Excerpts from Jim Conrad's
from the November 25, 2012 Newsletter issued from the valley of the Dry Frio River in northern Uvalde County, southwestern Texas, on the southern border of the Edwards Plateau, USA
CHICKEN OF THE WOODS MUSHROOM
In this arid region much fewer mushrooms are apparent than farther east. However, we do have some, and this week a certain one has put on a show emerging from a wounded Texas Live Oak along the river. It was a shelf fungus, a stalkless one growing like a fan stuck into the side of the tree, about the size of my hand with fingers spread, and bright yellow-orange. Above you can see it emerging from the cambium area of a circular wound where a large limb had been sawed off.
A view of the mushroom from below, showing its curiously puffy growth, and lack of gills is shown below:
Lacking gills, this member of the polypore group of mushrooms drops its spores from tiny holes or pores on the lower surface. The pores seen below a dissecting microscope are shown below:
In that image most of the pores are still covered with a yellowish membrane. Apparently the membrane stays in place until the spores are mature and ready to fall. In fact, all the pores on the undersurface of the mushroom when it was photographed were covered. Only after waiting a few days, when the mushroom was beginning to fade and maggots had begun tunneling through its flesh, did the pores begin to open, enabling the last picture, and even there you can see that most pores are still covered. This was an interesting discovery, one I've not seen in print.
Among mushroom eaters, this distinctive mushroom is one of the most famous, and one of the best tasting. It's Chicken of The Woods, sometimes also called Sulphur Shelf, LAETIPORUS SULPHUREUS. Back during my hermit days in Mississippi I ate bushels of this mushroom, for it was abundant and often much larger than the one in our picture. About half of the mushroom, the thicker part nearest the wood, is too tough to eat, but the rest is somewhat fibrous like the flesh of chicken breast. Fry it in butter with onions, garlic and chili peppers, scramble it with eggs, and you have some of the finest eating imaginable.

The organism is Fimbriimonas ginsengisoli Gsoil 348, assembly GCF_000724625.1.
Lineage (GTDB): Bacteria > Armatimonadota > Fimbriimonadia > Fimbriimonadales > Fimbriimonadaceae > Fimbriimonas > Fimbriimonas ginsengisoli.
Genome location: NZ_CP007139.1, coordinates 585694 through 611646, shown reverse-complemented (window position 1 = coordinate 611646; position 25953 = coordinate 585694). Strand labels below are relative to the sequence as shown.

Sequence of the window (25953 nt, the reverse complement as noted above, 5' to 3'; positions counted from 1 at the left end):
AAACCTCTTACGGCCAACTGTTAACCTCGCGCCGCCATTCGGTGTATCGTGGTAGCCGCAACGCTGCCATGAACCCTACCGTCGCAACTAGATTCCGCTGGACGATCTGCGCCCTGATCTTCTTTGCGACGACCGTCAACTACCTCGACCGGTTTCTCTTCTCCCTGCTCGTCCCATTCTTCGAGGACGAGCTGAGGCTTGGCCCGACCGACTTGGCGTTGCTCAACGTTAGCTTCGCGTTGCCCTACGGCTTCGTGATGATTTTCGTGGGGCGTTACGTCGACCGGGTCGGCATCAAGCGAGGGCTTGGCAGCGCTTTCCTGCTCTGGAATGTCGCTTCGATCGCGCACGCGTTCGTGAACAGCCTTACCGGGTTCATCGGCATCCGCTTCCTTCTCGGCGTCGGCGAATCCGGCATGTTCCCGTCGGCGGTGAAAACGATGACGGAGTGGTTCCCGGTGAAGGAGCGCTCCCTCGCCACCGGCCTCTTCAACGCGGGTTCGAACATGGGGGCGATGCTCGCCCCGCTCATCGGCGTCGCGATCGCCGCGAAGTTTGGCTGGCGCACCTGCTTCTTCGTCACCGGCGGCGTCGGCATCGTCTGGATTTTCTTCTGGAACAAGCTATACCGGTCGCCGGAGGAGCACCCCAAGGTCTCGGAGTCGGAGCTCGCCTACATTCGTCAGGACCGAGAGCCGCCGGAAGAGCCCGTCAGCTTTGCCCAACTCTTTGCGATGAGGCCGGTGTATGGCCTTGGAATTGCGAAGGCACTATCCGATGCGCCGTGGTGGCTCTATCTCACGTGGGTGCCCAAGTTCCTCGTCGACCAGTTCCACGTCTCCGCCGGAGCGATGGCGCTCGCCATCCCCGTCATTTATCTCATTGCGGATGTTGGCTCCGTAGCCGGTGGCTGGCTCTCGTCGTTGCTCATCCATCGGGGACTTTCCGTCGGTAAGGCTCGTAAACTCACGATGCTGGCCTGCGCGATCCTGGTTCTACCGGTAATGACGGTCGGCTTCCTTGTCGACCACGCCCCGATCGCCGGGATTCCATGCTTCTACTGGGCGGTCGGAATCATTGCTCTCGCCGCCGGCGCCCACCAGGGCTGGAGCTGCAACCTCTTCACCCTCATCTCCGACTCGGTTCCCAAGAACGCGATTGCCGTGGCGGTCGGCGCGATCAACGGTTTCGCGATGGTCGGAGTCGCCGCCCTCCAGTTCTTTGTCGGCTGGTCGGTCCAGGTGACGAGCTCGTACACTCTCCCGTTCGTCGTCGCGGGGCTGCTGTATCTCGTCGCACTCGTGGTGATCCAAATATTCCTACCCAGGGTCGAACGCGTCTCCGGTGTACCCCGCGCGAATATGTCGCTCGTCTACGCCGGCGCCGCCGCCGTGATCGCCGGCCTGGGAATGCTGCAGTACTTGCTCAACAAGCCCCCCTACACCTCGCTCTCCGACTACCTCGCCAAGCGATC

I didn't pick the one in our picture, though, since it was the only one I've seen here, plus it was more infested with maggots than I like.
Usually Chicken of The Woods is a saprobe, which means that it decays wood on dead trees. However, under the right conditions it can become parasitic, sapping nutrients from its host tree, and causing a brown heart-rot. The one in the picture appears to have gone parasitic, for the live oak tree it was growing from appeared healthy, except for the wound formed by sawing off the big branch.
Chicken of The Woods is easy to identify, though there are some non-edible species beginners might confuse it with. To be sure you have a Chicken of The Woods, you should be in the eastern half of North America, or thereabouts, confirm that on the mushroom's undersurface there are pores, not gills, and that the mushroom grows from a tree trunk, and not from roots below the ground or at the ground's surface. Chicken of The Woods normally occurs on oaks so if you find it on a different kind of tree you should be especially wary.
As with many organisms, gene sequencing techniques have revealed a lot of genetic diversity and complexity where earlier we thought things were straightforward. What we're calling Laetiporus sulphureus here recently has been shown to actually be six species that all look alike but occur in different ecosystems and/or perform different ecological roles. However, this information hasn't filtered down to folks like us, so the best we can do is to keep speaking of Laetiporus sulphureus as we did in the old days, waiting to be put right on matters at a future date.